• 16.This rendering of the oxbow of the Connecticut River near Northampton, Massachusetts, after a thunderstorm is considered one of Cole’s (1801-1848) masterpieces. A leader of the so-called Hudson River school, Cole wandered on foot over the mountains and rivers of New York State and New England, making pencil studies from which he painted in his studio during the winter. He and other members of this group transformed their realistic sketches into lyrical, romantic celebrations of the beauty of the American wilderness. The Oxbow, by Thomas Cole, 1836 The Metropolitan Museum of Art, Gift of Mrs. Russell Sage, 1908 (08.228) Photograph ©1995 The Metropolitan Museum of Art
  • 17.Public lecturing provided a way for Emerson to put his ideas before a larger audience than his readers and to support his family. His philosophical observations included such statements as “The less government we have, the better--the fewer laws, and the less confided power”; “To be great is to be misunderstood”; “Every hero becomes a bore at last”; “Shallow men believe in luck”; and “When you strike a king, you must kill him.” Ralph Waldo Emerson (1803–1882) © Bettmann/ CORBIS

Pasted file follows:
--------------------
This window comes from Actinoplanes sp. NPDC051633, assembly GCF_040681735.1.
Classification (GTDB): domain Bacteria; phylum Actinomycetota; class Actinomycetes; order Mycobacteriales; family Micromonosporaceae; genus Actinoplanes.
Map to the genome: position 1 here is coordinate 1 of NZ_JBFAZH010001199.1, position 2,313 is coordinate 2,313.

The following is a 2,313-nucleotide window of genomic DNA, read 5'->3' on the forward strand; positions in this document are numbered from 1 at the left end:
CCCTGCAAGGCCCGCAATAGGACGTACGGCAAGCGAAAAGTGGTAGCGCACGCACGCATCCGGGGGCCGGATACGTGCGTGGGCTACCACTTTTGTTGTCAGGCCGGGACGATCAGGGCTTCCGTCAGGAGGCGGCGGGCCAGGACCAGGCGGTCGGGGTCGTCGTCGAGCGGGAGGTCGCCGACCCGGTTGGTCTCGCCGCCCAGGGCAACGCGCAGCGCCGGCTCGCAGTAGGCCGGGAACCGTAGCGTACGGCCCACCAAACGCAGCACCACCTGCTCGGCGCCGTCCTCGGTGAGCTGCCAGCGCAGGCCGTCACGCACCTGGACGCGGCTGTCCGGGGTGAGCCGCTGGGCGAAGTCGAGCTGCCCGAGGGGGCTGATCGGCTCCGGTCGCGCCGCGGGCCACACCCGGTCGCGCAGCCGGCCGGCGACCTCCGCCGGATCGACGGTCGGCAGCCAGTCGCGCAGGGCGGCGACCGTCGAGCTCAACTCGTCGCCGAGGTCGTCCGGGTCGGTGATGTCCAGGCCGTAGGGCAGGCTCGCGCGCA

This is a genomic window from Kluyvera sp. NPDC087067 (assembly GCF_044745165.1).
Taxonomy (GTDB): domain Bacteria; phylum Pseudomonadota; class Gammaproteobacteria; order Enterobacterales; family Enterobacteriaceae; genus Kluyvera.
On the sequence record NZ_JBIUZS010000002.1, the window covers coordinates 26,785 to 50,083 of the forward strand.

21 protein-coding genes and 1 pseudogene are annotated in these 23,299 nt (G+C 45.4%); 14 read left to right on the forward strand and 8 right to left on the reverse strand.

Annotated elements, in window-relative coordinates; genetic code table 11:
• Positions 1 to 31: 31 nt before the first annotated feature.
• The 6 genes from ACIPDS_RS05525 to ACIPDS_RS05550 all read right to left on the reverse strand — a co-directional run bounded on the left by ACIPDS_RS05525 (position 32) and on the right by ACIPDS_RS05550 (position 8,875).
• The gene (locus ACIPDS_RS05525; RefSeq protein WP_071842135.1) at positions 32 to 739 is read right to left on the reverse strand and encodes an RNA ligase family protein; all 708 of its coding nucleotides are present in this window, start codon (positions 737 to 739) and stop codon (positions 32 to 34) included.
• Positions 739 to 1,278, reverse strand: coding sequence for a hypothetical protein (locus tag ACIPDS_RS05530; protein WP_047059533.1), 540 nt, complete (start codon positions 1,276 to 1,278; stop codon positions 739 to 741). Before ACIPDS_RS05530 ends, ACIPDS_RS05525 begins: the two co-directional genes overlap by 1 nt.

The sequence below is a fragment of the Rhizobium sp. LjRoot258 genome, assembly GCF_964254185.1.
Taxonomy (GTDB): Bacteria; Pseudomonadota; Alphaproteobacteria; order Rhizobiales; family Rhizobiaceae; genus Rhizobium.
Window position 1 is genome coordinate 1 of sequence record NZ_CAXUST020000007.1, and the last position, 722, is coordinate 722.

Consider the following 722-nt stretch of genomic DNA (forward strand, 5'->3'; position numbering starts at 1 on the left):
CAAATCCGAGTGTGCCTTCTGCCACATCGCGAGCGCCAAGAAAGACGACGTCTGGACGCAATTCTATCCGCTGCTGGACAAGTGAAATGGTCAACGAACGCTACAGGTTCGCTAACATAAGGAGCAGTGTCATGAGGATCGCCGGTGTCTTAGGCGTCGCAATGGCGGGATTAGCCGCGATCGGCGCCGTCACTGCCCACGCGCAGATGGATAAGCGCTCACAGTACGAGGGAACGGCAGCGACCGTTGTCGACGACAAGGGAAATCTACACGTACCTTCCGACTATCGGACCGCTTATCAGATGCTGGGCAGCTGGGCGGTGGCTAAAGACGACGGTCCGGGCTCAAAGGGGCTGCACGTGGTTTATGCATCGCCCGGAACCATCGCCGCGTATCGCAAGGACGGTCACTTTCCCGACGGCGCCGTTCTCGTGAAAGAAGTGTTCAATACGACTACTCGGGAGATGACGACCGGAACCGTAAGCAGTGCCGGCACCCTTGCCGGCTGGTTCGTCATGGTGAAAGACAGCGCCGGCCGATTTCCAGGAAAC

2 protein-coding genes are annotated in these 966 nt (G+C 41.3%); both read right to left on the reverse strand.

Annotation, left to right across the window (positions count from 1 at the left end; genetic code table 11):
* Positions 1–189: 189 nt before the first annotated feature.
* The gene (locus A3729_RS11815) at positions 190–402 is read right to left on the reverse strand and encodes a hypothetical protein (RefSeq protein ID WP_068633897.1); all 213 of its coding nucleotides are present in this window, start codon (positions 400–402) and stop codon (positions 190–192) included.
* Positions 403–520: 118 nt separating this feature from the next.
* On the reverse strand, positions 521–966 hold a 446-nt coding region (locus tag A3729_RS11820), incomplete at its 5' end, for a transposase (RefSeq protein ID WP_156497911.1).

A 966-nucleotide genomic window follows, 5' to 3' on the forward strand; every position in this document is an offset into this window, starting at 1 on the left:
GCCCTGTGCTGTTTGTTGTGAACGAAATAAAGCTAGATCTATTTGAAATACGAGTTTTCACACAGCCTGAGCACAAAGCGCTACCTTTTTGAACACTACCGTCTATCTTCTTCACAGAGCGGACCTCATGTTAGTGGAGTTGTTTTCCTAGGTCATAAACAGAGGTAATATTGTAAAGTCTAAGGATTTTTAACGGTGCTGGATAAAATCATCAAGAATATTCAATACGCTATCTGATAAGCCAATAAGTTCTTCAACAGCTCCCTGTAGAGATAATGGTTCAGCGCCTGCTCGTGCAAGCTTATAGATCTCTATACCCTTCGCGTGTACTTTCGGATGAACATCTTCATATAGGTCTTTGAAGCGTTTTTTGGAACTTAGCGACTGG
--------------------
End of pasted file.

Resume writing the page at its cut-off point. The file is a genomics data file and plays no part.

• 18.Walt Whitman This portrait of the young poet appeared in the first edition of Leaves of Grass (1855). New York Public Library
  • 19.Louisa May Alcott (1832–1888) In search of independence for herself and financial security for her family, Alcott worked as a seamstress, governess, teacher, and housemaid until her writing finally brought her success. Her much-loved, largely autobiographical novel, Little Women, has remained in print continuously from 1868 until our own day. © Bettmann/ CORBIS
  • 20.This painting and Melville’s Moby Dick vividly portray the hazards of whaling. Despite the dangers, it proved to be an important industry from colonial times to the end of the nineteenth century. Capturing a Sperm Whale, painted by William Page from a sketch by C. B. Hulsart, 1835 Peabody Essex Museum